|Pacific Western Bank||
Ventura County Community Development Corporation (VCCDC)
|$15,000 WISH Grant|
Determination. Yolanda Fulton’s story is a case study in unstoppable determination. Determined to have a family. Determined to pursue higher education and a professional career. And determined to finally own a home of her own.
A struggling single mother when she first applied for a Section 8 housing voucher to provide shelter for her four young sons, today Yolanda has two bachelor’s degrees – one in Chicano studies and another in psychology, with a minor in sociology – and a master’s degree in social work. She now works full-time as a clinical social worker for the California Department of Corrections, which takes her away from home during the week because it’s too far away for a daily commute. And she’s currently working towards a Ph.D. in clinical psychology at California State University Channel Islands.
“I always had the drive to be a professional,” Yolanda says. But it was hard juggling parenthood, full-time jobs, and college. “I had help from the after-school program. They would keep the boys until 6 o’clock, so I arranged my class schedule around that,” Yolanda says. “And my mom and my sister helped a lot.” Still, Yolanda’s youngest son remembers that his mom would sometimes take him to school with her when she didn’t have other childcare options. “My mom is so hard-working, and I’m proud of her,” says 15-year-old Eric.
Growing up, Yolanda’s four boys had to be independent. She made sure they knew how to cook and do their own laundry from a young age, so they can manage while Yolanda is away four days a week for work. Because the prison in Delano is a 2.5-hour drive each way, Yolanda works four ten-hour days, staying with a friend in Bakersfield during the week and coming home for weekends. “Wednesday nights I pack up my car and then drive straight home after work on Thursdays,” Yolanda says.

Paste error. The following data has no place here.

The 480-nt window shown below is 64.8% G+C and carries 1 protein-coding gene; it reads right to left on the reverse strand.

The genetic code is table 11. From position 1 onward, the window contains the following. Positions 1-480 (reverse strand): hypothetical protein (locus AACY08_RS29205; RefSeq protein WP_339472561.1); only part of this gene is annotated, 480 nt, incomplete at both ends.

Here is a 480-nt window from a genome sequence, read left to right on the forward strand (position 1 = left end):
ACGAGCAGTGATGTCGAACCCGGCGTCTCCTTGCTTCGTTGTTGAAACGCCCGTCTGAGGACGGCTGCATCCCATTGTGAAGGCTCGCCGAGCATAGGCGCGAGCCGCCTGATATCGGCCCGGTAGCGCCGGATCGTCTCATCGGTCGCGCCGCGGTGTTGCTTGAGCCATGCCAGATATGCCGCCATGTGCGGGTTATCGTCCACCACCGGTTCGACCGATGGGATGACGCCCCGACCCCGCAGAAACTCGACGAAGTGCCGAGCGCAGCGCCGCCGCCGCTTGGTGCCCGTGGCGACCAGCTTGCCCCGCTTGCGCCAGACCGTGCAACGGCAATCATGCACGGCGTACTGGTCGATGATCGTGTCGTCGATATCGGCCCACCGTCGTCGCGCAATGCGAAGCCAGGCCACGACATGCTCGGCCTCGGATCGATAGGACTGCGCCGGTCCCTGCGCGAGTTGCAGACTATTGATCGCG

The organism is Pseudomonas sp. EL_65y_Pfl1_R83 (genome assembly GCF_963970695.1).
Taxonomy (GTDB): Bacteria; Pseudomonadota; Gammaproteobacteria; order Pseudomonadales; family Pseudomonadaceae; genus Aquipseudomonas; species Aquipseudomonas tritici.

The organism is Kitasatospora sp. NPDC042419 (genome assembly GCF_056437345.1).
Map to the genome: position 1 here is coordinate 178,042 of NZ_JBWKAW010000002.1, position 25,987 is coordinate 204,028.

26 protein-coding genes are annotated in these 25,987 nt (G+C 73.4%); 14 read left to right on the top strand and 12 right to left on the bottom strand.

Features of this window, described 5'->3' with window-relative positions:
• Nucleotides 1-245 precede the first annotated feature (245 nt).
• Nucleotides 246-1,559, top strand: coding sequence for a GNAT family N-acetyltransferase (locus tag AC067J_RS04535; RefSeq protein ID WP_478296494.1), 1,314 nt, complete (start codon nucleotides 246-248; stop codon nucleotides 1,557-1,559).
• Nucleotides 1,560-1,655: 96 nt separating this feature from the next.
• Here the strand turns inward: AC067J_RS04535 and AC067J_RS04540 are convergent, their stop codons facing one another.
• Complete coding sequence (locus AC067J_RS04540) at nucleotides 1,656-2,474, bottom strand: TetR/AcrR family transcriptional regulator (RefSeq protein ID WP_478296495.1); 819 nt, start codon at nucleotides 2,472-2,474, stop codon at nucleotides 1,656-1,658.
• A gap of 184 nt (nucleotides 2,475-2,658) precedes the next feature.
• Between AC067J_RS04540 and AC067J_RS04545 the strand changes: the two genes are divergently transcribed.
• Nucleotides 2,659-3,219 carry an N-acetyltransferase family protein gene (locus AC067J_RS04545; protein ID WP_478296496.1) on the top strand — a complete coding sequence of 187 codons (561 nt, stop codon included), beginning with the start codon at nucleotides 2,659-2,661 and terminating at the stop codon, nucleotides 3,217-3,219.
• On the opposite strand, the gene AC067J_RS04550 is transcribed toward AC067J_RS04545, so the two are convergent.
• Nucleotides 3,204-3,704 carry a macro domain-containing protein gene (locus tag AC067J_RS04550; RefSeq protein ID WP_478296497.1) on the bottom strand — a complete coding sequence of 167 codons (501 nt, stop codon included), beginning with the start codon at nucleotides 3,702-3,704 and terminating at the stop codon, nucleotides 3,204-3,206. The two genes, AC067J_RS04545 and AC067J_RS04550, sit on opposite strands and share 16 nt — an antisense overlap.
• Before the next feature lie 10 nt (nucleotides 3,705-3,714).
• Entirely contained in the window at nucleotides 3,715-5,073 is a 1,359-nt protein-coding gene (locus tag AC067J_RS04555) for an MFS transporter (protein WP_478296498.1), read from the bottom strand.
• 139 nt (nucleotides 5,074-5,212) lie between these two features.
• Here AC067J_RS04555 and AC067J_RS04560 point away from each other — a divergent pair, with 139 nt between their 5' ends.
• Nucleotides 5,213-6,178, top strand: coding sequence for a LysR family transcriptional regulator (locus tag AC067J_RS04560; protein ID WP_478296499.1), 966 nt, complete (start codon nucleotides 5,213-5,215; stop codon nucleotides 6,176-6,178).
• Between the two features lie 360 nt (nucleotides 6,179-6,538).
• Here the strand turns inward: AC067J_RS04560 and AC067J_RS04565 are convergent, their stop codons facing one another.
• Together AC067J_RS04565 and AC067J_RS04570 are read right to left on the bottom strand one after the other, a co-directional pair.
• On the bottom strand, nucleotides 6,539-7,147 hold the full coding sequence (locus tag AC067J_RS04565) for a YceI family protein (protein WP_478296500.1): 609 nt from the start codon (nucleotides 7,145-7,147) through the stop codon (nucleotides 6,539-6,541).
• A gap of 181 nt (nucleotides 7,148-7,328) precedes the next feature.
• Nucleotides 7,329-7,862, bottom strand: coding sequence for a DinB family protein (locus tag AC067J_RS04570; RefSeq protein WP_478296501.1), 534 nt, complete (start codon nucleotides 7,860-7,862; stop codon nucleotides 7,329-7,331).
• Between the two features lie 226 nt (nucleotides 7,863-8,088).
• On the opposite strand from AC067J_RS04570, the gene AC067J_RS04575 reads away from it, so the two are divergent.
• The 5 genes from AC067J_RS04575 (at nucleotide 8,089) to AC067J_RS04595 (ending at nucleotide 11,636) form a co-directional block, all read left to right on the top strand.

Fifteen-year-old Eric is a good student but is most passionate about football, and he is already on the receiving end of sports recruitment pitches from colleges. Eric’s 18-year-old brother Rickie is at college studying sports psychology. Jimmy, 20, is working two jobs while training as a welder. And Yolanda’s eldest son Carl, 23, is looking into an accounting program at Oxnard College, following a workplace injury.
With her Section 8 housing voucher, Yolanda was eligible to enroll in the Oxnard Housing Authority’s Family Self-Sufficiency (FSS) program, which she enthusiastically did. The five-year FSS program, which establishes an interest-bearing escrow account for participants working toward specific goals that will ultimately free them from the need for public assistance, was a great fit for someone as ambitious as Yolanda. And she finished the program in four years, not five.
During those four years Yolanda’s income increased, which raised her rent payments. Based on the increases in her earned income, credits were deposited into her escrow account each month and her FSS savings grew to $15,000. There are no formal restrictions on how to use the money – many families use it to start a business or buy a home. “I was wavering between the two, but the house won,” says Yolanda. “On housing assistance we were always moving around. Owning a home means that my kids have security, stability.” And it means being able to say, “This is ours,” after many years living in houses that belonged to someone else, abiding by Section 8 rules and restrictions. “We don’t have inspectors anymore, so that’s good,” says Eric.